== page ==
Aspects of e-Learning in a University

Aspects of e-Learning in a University

Karen Manning, Lily Wong, Arthur Tatnall
DOI: 10.4018/jantti.2010100105
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Most universities make use of e-learning facilities to manage and deliver on-line learning. Many universities have adopted an approach to teaching and the delivery of course content that combines traditional face-to-face delivery with online teaching resources: a blended learning approach. Many factors act to determine how online learning is adopted, accepted, and the balance between online and face-to-face delivery is formed. In this paper, the authors suggest that educational technology adoption decisions are made at three levels: strategic decisions are made by the university to implement a particular package, and then individual academics made adoption decisions regarding those aspects of the package they will use in their teaching and how they will use them. They also make a decision on the balance they will have between on-line and face-to-face teaching. This article questions how decisions are made to adopt one e-learning package rather than another. The authors then examine how individual academics relate to this technology once it is adopted and make use of it to deliver some or all of their teaching and determine the appropriate blend.
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E-Learning Technologies In A University

Garrison and Vaughan (2008) have identified three major changes that have recently occurred in higher education around the world:

  • Unprecedented advances in communication technology

  • New challenges within institutions resulting in less contact time with academic staff

  • Recognition that traditional methods are unable to address the need for higher-order learning experiences and outcomes demanded by a changing knowledge and communication-based society.

A university in Melbourne, in common with many other universities around the world, is making good use of various aspects of e-learning. By its nature, e-learning involves interactions of technology and people and so actor-network theory provides an appropriate frame for investigating its use. This paper examines several uses of e-learning technologies and the politics of their use at this university.

Some years ago the university took a strategic decision to adopt WebCT as its primary e-Learning platform, and undertook a number of strategies to encourage use of this technology. As most academics will know, the WebCT e-learning platform offers facilities for the management of e-learning including discussion boards, results/mark book, an e-mail system, live chat, and support for student downloading of content including documents and PowerPoint presentations. At this university, the extent to which each of these facilities have been adopted and used varies considerably from one course to another.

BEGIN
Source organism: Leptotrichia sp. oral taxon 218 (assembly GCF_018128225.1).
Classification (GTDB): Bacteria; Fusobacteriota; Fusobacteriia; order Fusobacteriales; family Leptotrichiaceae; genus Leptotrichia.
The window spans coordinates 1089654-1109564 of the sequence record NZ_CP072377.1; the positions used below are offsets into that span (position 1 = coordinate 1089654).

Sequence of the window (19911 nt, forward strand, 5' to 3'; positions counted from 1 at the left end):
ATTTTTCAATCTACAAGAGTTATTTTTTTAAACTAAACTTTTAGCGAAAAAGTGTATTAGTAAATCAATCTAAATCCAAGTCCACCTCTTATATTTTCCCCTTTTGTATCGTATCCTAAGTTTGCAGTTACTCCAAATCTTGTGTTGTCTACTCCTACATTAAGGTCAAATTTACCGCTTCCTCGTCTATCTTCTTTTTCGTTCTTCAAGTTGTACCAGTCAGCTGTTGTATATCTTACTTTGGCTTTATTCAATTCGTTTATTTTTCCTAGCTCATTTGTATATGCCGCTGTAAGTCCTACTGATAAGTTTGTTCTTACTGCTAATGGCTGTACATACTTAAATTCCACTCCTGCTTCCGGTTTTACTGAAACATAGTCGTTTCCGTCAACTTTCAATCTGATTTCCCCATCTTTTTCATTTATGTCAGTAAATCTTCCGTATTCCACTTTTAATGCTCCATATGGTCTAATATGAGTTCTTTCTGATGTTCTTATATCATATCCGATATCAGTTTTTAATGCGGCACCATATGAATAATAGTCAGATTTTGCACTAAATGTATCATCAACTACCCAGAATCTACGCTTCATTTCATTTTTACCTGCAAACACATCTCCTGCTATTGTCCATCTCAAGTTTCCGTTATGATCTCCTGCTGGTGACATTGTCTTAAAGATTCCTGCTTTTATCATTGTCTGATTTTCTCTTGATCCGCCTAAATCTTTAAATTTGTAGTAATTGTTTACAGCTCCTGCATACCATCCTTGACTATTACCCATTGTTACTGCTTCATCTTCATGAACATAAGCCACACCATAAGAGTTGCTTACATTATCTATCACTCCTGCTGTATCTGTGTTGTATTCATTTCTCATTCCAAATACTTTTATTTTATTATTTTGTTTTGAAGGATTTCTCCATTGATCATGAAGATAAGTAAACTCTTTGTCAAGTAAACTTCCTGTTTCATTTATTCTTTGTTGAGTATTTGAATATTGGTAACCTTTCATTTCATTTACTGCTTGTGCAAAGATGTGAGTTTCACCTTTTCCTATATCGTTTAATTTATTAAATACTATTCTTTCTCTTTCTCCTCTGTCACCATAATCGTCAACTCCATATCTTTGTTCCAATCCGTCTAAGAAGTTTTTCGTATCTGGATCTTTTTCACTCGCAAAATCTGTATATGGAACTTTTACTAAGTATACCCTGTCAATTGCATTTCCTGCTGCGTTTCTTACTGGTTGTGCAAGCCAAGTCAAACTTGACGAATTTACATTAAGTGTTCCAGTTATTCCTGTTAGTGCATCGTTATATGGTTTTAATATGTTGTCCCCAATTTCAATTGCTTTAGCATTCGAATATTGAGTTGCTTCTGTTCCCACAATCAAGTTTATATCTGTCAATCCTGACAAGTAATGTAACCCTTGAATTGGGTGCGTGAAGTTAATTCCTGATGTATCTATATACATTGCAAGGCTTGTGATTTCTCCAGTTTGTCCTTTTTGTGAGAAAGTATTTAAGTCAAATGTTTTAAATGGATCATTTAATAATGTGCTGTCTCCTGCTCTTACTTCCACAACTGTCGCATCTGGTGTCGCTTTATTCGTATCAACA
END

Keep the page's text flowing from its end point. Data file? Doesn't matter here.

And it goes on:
Recently, a meeting of interested academic staff at the university were told that the company that supplies the WebCT product, Blackboard Learning Systems Inc, had indicated that they would soon withdraw support for this product in favour of Blackboard, their main product, and that this would require the university to decide whether to move to Blackboard or to adopt an open source e-learning product such as Moodle. Another strategic decision was thus required, but while the decision to purchase and implement a particular e-learning product by the university would be a strategic one, this decision would not necessarily determine the extent to which each individual academic would make use of it in their teaching. In this university, while there is a general policy requiring academics to make some use of WebCT, decisions on how to make use of it in their own teaching subjects had been left largely up to the lecturer co-ordinating each subject. So, while the overall adoption decision by the university should be considered in terms of strategy, individual adoption decisions to use some aspects of the package but not others are best considered thought the lens of innovation adoption. Adoption, implementation and use of an appropriate e-learning package can thus be looked at as involving a series of decisions made at two different levels: the university level and that of the individual academic.

  • 1.

    The initial strategic decision by the university to adopt WebCT as an e-learning platform should be considered in terms of strategic decision making.

  • 2.

    Decisions by individual academic staff on how to use e-learning in their teaching, or whether they will adopt it as an e-learning environment at all should be considered in terms of innovation adoption.

  • 3.

    The university’s decision to be made in adopting a new e-learning platform to replace WebCT is clearly a strategic one.

  • 4.

    The decision by academic staff on how they will use this new e-learning platform, how they will balance the blend between on-line and face-to-face teaching, or whether they will adopt it at all, is an innovation adoption decision.

This article investigates the strategies and innovation factors behind all these adoption decisions –strategic decisions made by the university administration and adoption decisions made by individual academic staff members.

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